Folksonomies: migration bird arctic tern
    Folksonomies: migration bird arctic tern
      1  notes

    The bird migrates back and forth from North and South poles so that it always enjoys the arctic and antarctic summers.

    01 JAN 2012

     How a Rainbow Works

    If you want to see a rainbow you ' have to have the sun behind you when you look at a rainstorm. Each raindrop is more like a little ball than a prism, and light behaves differently when it Sits a ball from how it behaves when it hits a prism. The difference is that the far side of I raindrop acts as a tiny mirror. And that is /hy you need the sun behind you if you want 0 see a rainbow. The light from the sun turns somersault inside every raindrop and is reflected backwards and downwards, wh...
      1  notes

    A fantastic explanation of how sunlight reflects off of raindrops to form a rainbow, which would be a rain-circle if the ground didn't get in the way.

    01 JAN 2012

     Newton's Experiment Proving White Contains All Colors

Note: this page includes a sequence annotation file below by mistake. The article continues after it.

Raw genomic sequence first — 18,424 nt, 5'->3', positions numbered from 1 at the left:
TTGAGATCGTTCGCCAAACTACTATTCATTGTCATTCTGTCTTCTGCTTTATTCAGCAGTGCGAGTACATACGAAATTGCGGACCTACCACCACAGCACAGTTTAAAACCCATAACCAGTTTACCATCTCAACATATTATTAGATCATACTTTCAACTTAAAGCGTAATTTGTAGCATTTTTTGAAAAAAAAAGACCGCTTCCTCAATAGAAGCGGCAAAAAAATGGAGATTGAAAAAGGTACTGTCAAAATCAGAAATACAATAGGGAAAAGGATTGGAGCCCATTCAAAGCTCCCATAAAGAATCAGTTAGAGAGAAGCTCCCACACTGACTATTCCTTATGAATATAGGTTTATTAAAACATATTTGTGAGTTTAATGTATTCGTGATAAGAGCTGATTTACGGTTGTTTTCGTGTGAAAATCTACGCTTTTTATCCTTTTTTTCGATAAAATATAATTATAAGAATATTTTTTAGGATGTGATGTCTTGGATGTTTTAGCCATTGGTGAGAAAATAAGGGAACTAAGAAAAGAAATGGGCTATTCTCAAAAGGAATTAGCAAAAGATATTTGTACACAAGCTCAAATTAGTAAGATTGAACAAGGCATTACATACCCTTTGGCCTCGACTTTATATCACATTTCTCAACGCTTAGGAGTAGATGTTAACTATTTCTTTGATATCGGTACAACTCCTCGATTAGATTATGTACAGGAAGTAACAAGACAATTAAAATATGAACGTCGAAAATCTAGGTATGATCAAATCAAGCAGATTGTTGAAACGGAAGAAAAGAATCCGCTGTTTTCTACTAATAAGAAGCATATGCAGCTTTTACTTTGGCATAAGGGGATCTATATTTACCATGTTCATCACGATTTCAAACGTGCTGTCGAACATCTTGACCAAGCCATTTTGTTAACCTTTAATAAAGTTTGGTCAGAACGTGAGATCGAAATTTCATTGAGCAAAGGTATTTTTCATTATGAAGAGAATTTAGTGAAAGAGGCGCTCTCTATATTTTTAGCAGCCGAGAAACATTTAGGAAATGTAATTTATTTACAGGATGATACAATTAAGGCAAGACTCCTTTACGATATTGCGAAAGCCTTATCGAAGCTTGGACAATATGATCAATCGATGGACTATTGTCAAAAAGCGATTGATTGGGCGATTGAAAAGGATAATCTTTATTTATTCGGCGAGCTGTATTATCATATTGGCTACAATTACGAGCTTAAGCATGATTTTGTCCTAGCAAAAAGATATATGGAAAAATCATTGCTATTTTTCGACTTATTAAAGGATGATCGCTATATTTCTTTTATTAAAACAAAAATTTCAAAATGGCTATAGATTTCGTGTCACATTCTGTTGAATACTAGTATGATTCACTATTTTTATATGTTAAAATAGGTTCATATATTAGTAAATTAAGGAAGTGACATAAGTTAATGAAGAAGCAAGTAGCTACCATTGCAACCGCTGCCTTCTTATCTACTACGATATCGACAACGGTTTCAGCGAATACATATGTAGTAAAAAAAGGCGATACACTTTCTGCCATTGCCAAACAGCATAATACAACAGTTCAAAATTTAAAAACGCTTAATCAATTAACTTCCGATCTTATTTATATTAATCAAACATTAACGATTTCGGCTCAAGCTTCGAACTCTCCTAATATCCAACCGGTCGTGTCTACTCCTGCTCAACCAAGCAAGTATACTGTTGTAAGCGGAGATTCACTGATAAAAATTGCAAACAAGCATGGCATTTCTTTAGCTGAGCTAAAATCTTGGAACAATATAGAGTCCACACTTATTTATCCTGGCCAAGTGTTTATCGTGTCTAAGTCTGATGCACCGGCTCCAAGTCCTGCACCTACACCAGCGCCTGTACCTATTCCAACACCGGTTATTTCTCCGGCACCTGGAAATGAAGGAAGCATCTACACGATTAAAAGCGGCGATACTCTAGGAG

Newton wasn't the first person to make a rainbow with a prism. Other people had already got the same result. But many of them thought the prism somehow 'coloured' the white light, like adding a dye. Newton's idea was quite different. He thought that white light was a mixture of all the colours, and the prism was just separating them from each other. He was right, and he proved it with a pair of neat experiments. First, he took his prism, as before, and stuck a narrow slit in the way of the co...
    Folksonomies: experiments prism spectrum
    Folksonomies: experiments prism spectrum
      1  notes

    Using a prism to split light into a rainbow, he then used a lens to merge the rainbow back into white light and split it apart again.

    01 JAN 2012

     Utnapashtim Origin of the Story of Noah's Ark